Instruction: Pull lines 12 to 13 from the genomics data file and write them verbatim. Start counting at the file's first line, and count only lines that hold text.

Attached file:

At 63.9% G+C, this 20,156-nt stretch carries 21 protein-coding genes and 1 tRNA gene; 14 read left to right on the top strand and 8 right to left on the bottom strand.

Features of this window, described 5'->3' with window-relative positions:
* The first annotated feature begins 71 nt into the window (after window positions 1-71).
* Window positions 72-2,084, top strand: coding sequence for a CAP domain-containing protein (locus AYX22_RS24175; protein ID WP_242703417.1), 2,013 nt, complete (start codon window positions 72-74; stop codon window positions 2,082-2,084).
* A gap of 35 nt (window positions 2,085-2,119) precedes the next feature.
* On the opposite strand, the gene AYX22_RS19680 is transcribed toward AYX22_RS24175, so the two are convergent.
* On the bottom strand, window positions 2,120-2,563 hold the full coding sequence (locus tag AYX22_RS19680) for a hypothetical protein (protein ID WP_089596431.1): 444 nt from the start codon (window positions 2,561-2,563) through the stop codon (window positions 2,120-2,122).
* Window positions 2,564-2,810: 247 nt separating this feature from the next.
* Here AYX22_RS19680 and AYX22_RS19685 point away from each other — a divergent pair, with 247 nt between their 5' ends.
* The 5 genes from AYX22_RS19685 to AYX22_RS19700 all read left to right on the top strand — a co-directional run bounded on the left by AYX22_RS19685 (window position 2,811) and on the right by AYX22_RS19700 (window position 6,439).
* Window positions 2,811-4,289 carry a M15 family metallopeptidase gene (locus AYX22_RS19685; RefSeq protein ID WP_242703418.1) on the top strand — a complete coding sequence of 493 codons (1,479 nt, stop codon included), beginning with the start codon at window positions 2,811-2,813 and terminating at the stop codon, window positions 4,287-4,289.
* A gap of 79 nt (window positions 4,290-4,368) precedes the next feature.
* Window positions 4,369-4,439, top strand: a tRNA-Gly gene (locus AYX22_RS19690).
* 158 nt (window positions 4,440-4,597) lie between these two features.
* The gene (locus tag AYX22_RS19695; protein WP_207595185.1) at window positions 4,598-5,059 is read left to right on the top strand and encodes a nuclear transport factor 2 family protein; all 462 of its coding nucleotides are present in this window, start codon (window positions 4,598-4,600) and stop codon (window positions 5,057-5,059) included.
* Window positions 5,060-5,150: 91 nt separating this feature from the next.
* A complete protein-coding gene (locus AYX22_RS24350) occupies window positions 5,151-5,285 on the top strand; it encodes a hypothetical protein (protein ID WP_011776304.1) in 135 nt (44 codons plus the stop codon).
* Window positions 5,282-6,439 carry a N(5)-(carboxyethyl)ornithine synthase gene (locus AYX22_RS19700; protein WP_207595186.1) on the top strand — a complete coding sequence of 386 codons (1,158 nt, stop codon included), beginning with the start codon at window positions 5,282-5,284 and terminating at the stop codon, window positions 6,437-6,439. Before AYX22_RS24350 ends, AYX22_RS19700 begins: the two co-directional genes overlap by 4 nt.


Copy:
* A gap of 79 nt (window positions 4,290-4,368) precedes the next feature.
* Window positions 4,369-4,439, top strand: a tRNA-Gly gene (locus AYX22_RS19690).